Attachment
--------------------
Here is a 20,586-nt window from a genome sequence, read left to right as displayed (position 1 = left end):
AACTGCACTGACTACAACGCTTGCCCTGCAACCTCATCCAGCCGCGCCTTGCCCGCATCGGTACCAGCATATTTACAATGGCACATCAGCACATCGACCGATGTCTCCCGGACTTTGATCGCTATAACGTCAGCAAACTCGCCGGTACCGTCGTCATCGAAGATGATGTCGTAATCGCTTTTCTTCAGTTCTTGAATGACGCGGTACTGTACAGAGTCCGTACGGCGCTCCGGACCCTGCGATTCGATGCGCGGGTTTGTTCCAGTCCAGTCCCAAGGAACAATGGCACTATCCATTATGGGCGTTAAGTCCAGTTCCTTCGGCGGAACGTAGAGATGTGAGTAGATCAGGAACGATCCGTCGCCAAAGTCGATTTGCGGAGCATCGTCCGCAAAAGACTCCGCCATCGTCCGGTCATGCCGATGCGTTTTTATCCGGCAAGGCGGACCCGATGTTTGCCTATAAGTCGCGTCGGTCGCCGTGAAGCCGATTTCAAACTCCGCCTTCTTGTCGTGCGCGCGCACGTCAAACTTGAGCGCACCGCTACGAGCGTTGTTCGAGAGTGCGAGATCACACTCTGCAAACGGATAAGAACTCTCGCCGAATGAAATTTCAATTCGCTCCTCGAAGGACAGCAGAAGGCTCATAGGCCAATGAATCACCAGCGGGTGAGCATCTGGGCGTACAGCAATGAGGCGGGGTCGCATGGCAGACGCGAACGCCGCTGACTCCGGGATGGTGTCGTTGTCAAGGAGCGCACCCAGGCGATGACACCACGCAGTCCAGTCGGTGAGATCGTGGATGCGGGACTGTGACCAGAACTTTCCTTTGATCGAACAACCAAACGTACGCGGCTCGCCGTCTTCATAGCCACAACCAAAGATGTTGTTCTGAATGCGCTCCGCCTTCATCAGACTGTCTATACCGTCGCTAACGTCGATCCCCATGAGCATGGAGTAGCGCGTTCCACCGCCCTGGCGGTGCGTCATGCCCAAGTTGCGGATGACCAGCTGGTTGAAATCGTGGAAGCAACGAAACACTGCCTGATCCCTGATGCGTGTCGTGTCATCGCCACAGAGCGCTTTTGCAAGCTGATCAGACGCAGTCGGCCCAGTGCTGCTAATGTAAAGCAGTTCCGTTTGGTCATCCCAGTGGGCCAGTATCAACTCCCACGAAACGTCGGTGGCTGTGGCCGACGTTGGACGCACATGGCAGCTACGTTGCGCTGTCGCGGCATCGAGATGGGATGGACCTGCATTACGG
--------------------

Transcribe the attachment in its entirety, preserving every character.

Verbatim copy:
Here is a 20,586-nt window from a genome sequence, read left to right as displayed (position 1 = left end):
AACTGCACTGACTACAACGCTTGCCCTGCAACCTCATCCAGCCGCGCCTTGCCCGCATCGGTACCAGCATATTTACAATGGCACATCAGCACATCGACCGATGTCTCCCGGACTTTGATCGCTATAACGTCAGCAAACTCGCCGGTACCGTCGTCATCGAAGATGATGTCGTAATCGCTTTTCTTCAGTTCTTGAATGACGCGGTACTGTACAGAGTCCGTACGGCGCTCCGGACCCTGCGATTCGATGCGCGGGTTTGTTCCAGTCCAGTCCCAAGGAACAATGGCACTATCCATTATGGGCGTTAAGTCCAGTTCCTTCGGCGGAACGTAGAGATGTGAGTAGATCAGGAACGATCCGTCGCCAAAGTCGATTTGCGGAGCATCGTCCGCAAAAGACTCCGCCATCGTCCGGTCATGCCGATGCGTTTTTATCCGGCAAGGCGGACCCGATGTTTGCCTATAAGTCGCGTCGGTCGCCGTGAAGCCGATTTCAAACTCCGCCTTCTTGTCGTGCGCGCGCACGTCAAACTTGAGCGCACCGCTACGAGCGTTGTTCGAGAGTGCGAGATCACACTCTGCAAACGGATAAGAACTCTCGCCGAATGAAATTTCAATTCGCTCCTCGAAGGACAGCAGAAGGCTCATAGGCCAATGAATCACCAGCGGGTGAGCATCTGGGCGTACAGCAATGAGGCGGGGTCGCATGGCAGACGCGAACGCCGCTGACTCCGGGATGGTGTCGTTGTCAAGGAGCGCACCCAGGCGATGACACCACGCAGTCCAGTCGGTGAGATCGTGGATGCGGGACTGTGACCAGAACTTTCCTTTGATCGAACAACCAAACGTACGCGGCTCGCCGTCTTCATAGCCACAACCAAAGATGTTGTTCTGAATGCGCTCCGCCTTCATCAGACTGTCTATACCGTCGCTAACGTCGATCCCCATGAGCATGGAGTAGCGCGTTCCACCGCCCTGGCGGTGCGTCATGCCCAAGTTGCGGATGACCAGCTGGTTGAAATCGTGGAAGCAACGAAACACTGCCTGATCCCTGATGCGTGTCGTGTCATCGCCACAGAGCGCTTTTGCAAGCTGATCAGACGCAGTCGGCCCAGTGCTGCTAATGTAAAGCAGTTCCGTTTGGTCATCCCAGTGGGCCAGTATCAACTCCCACGAAACGTCGGTGGCTGTGGCCGACGTTGGACGCACATGGCAGCTACGTTGCGCTGTCGCGGCATCGAGATGGGATGGACCTGCATTACGG